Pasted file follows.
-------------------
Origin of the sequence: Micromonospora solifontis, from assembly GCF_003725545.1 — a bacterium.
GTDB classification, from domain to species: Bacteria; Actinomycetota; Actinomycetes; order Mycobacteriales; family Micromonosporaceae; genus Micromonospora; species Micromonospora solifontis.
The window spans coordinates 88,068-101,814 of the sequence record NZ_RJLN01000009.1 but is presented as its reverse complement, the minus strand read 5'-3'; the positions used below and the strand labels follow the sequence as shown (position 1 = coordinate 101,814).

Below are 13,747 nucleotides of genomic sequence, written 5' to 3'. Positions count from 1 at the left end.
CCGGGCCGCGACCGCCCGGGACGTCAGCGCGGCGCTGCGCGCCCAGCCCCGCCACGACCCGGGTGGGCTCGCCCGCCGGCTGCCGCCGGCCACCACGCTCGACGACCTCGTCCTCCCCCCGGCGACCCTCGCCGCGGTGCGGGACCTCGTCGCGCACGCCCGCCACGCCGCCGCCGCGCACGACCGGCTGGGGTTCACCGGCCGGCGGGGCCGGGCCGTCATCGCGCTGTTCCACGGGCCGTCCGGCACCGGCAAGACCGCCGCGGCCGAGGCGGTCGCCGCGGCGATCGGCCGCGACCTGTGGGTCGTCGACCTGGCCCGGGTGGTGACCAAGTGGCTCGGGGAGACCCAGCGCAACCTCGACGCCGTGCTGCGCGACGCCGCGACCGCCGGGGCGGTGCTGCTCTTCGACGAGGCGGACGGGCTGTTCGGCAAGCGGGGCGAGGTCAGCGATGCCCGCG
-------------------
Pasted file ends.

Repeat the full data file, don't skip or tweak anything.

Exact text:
Origin of the sequence: Micromonospora solifontis, from assembly GCF_003725545.1 — a bacterium.
GTDB classification, from domain to species: Bacteria; Actinomycetota; Actinomycetes; order Mycobacteriales; family Micromonosporaceae; genus Micromonospora; species Micromonospora solifontis.
The window spans coordinates 88,068-101,814 of the sequence record NZ_RJLN01000009.1 but is presented as its reverse complement, the minus strand read 5'-3'; the positions used below and the strand labels follow the sequence as shown (position 1 = coordinate 101,814).

Below are 13,747 nucleotides of genomic sequence, written 5' to 3'. Positions count from 1 at the left end.
CCGGGCCGCGACCGCCCGGGACGTCAGCGCGGCGCTGCGCGCCCAGCCCCGCCACGACCCGGGTGGGCTCGCCCGCCGGCTGCCGCCGGCCACCACGCTCGACGACCTCGTCCTCCCCCCGGCGACCCTCGCCGCGGTGCGGGACCTCGTCGCGCACGCCCGCCACGCCGCCGCCGCGCACGACCGGCTGGGGTTCACCGGCCGGCGGGGCCGGGCCGTCATCGCGCTGTTCCACGGGCCGTCCGGCACCGGCAAGACCGCCGCGGCCGAGGCGGTCGCCGCGGCGATCGGCCGCGACCTGTGGGTCGTCGACCTGGCCCGGGTGGTGACCAAGTGGCTCGGGGAGACCCAGCGCAACCTCGACGCCGTGCTGCGCGACGCCGCGACCGCCGGGGCGGTGCTGCTCTTCGACGAGGCGGACGGGCTGTTCGGCAAGCGGGGCGAGGTCAGCGATGCCCGCG